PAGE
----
3. Practice Gratitude: By taking the time to be grateful for what one does have, you shift your mind from a state of wanting, to a state of comfort. This closes the door to disappointment, and makes you more present in the moment.
  4. Stop comparisons: Stop peeping over the wall to see what your neighbour has that you do not. It is not good for you, period.
  5. Understand that rules and boundaries, are actually good: By having a rule, or boundary, you avoid having to make a deliberate choice over and over again (like putting on your safety belt), and frees up cognitive and emotional resources for the decisions that really matter.

References & Further reading

Diener, E. (2000). Subjective well-being: The science of happiness and a proposal for a national index. American Psychologist, 55, 34–43.

Diener, E., & Suh, E. M. (Eds.). (2001). Culture and subjective well-being. Cambridge, MA: MIT Press.

Diener, E., Diener, M., & Diener, C. (1995). Factors predicting the subjective well-being of nations. Journal of Personality and Social Psychology, 69, 851–864.

Eckersley, R. (2002). Culture, health, and well-being. In R. Eckersley, J. Dixon, & B. Douglas (Eds.), The social origins of health and well-being (pp. 51–70). Cambridge, England: Cambridge University Press.

Eckersley, R., & Dear, K. (2002). Cultural correlates of youth suicide. Social Science and  Medicine, 55, 1891–1904.

Emmons, R. A., & Crumpler, C. A. (2000). Gratitude as a human strength: Appraising the evidence. Journal of Social and Clinical Psychology, 19, 56–69.

Gilovich, T., & Medvec, V. H. (1995). The experience of regret: What, when, and why. Psychological Review, 102, 379–395.

Inglehart, R. (1997). Modernization and postmodernization: Cultural, economic, and political changes in societies. Princeton, NJ: Princeton University Press.

Iyengar, S., & Lepper, M. (2000). When choice is demotivating: Can one desire too much of a good thing? Journal of Personality and Social Psychology, 79, 995–1006.

Kahneman, D. (1999). Objective happiness. In D. Kahneman, E. Diener, & N. Schwarz (Eds.), Well-being: The foundations of hedonic psychology (pp. 3–25). New York: Russell Sage Foundation.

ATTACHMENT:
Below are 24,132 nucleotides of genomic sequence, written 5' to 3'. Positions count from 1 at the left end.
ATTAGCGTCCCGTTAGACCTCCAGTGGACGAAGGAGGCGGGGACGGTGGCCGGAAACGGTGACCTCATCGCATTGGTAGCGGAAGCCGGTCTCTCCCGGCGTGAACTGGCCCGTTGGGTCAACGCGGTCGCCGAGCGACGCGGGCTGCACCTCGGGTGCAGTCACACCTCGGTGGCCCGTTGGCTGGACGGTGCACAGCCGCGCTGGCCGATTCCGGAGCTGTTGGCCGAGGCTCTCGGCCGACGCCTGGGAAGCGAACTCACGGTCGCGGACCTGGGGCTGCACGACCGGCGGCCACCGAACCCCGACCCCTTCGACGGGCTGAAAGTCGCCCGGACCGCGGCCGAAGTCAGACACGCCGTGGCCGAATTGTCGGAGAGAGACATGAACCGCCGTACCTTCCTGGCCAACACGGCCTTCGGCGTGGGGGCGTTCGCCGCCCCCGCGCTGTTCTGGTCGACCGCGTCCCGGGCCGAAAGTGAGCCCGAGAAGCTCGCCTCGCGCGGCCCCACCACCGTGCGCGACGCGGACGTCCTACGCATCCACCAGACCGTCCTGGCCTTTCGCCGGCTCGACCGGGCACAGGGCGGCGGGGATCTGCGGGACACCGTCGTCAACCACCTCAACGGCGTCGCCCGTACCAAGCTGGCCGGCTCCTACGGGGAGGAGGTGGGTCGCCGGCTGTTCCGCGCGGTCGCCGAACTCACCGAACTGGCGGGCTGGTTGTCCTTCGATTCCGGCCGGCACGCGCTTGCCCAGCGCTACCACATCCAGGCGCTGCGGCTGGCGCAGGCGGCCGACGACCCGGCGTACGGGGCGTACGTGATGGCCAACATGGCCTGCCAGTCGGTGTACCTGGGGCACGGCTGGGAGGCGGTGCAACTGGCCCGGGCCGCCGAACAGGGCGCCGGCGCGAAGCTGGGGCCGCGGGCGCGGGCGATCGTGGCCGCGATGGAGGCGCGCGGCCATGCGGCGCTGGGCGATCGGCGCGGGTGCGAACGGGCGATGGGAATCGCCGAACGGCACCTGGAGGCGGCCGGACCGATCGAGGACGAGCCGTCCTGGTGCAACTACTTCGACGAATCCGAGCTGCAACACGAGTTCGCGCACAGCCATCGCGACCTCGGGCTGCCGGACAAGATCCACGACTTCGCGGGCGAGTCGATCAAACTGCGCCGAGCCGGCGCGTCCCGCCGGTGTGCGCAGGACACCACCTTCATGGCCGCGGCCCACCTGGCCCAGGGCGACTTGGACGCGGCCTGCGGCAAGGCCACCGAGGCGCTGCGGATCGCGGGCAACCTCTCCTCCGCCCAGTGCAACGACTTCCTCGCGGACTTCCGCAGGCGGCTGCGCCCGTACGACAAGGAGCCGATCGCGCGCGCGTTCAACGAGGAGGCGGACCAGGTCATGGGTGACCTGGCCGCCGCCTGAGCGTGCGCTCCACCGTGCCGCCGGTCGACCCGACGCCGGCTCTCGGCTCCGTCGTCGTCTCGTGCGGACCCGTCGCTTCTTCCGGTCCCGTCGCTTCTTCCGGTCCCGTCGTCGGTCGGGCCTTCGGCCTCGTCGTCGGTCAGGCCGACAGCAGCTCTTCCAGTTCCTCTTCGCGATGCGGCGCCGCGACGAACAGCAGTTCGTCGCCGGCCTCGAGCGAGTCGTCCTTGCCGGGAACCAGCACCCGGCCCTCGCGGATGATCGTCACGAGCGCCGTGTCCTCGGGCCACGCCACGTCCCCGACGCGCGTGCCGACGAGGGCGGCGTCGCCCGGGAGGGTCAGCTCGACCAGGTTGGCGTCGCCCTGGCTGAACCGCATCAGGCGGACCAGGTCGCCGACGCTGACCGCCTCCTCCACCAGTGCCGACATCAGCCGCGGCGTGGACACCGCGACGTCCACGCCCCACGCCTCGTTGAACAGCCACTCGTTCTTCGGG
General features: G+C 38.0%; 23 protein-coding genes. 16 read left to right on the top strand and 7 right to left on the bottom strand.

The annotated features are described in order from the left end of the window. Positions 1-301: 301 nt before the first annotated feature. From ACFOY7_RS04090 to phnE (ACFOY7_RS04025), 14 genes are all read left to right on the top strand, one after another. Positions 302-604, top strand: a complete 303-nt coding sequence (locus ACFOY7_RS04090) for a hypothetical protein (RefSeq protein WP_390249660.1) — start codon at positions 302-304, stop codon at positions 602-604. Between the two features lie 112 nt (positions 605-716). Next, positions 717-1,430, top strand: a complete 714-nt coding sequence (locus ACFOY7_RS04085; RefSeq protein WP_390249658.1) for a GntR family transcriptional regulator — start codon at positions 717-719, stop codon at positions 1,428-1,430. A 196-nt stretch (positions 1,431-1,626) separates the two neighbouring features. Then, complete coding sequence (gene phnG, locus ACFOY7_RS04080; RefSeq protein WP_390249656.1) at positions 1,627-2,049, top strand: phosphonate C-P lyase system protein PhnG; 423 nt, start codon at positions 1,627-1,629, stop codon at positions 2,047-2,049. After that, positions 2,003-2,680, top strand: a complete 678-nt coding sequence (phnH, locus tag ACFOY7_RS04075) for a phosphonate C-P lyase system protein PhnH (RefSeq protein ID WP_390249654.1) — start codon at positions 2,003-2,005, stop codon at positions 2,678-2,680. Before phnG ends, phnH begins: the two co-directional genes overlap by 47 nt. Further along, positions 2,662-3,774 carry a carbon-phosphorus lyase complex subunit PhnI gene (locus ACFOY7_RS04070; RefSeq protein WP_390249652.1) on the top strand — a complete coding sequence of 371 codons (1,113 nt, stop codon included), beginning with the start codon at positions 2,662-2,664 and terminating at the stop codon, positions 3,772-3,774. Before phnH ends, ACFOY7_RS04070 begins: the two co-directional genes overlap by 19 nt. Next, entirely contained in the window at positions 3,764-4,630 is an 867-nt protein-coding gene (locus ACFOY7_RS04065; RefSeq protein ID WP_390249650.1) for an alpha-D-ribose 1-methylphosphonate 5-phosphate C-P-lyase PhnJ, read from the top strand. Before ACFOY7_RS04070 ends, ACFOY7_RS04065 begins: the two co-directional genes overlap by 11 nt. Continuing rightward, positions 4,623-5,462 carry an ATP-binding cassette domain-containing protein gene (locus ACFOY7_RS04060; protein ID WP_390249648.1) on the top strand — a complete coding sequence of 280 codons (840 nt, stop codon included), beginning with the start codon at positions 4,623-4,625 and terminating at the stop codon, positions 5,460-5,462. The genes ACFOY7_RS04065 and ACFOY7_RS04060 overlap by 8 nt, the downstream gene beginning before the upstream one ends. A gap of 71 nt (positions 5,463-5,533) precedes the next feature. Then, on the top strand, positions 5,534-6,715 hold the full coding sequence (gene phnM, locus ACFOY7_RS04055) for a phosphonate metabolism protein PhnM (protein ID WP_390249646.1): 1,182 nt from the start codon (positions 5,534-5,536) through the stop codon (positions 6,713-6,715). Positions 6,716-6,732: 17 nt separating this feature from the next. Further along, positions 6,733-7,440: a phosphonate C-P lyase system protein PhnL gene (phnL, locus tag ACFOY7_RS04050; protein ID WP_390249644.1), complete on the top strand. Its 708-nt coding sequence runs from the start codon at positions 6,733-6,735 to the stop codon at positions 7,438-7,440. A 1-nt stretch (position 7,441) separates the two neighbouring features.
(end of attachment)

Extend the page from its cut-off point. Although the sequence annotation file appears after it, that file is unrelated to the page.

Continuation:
Landman, J. (1993). Regret: The persistence of the possible. New York: Oxford University Press.

Lane, R. (2000). The loss of happiness in market democracies. New Haven, CT: Yale University Press.

Lyubomirsky, S., & Ross, L. (1997). Hedonic consequences of social comparison: A contrast of happy and unhappy people. Journal of Personality and Social Psychology, 73, 1141–1157.

Lyubomirsky, S., & Ross, L. (1999). Changes in attractiveness of elected, rejected, and precluded alternatives: A comparison of happy and unhappy individuals. Journal of Personality and Social Psychology, 76, 988–1007.

McCullough, M. E., Kilpatrick, S. D., Emmons, R. A., & Larson, D. B. (2001). Is gratitude a moral affect? Psychological Bulletin, 127, 249–266.

Myers, D. G. (2000). The American paradox: Spiritual hunger in an age of plenty. New Haven, CT: Yale University Press.

Rosenhan, D. L., & Seligman, M. E. P. (1995). Abnormal psychology. New York: Norton.

Schwartz, B. (2004). The paradox of choice: Why more is less. New York: Ecco Press.

Schwartz, B., & Ward, A. (2004). Doing better but feeling worse: The paradox of choice. In P.A. Linley & S. Joseph (Eds.), Positive psychology in practice (pp. 55-67). Hoboken, NJ: John Wiley & Sons, Inc.

Schwartz, B., Ward, A., Monterosso, J., Lyubomirsky, S., White, K., & Lehman, D. R. (2002). Maximizing versus satisficing: Happiness is a matter of choice. Journal of Personality and Social Psychology, 83, 1178–1197.

Weiner, B. (1985). An attributional theory of achievement motivation and emotion. Psychological Review, 92, 548–573.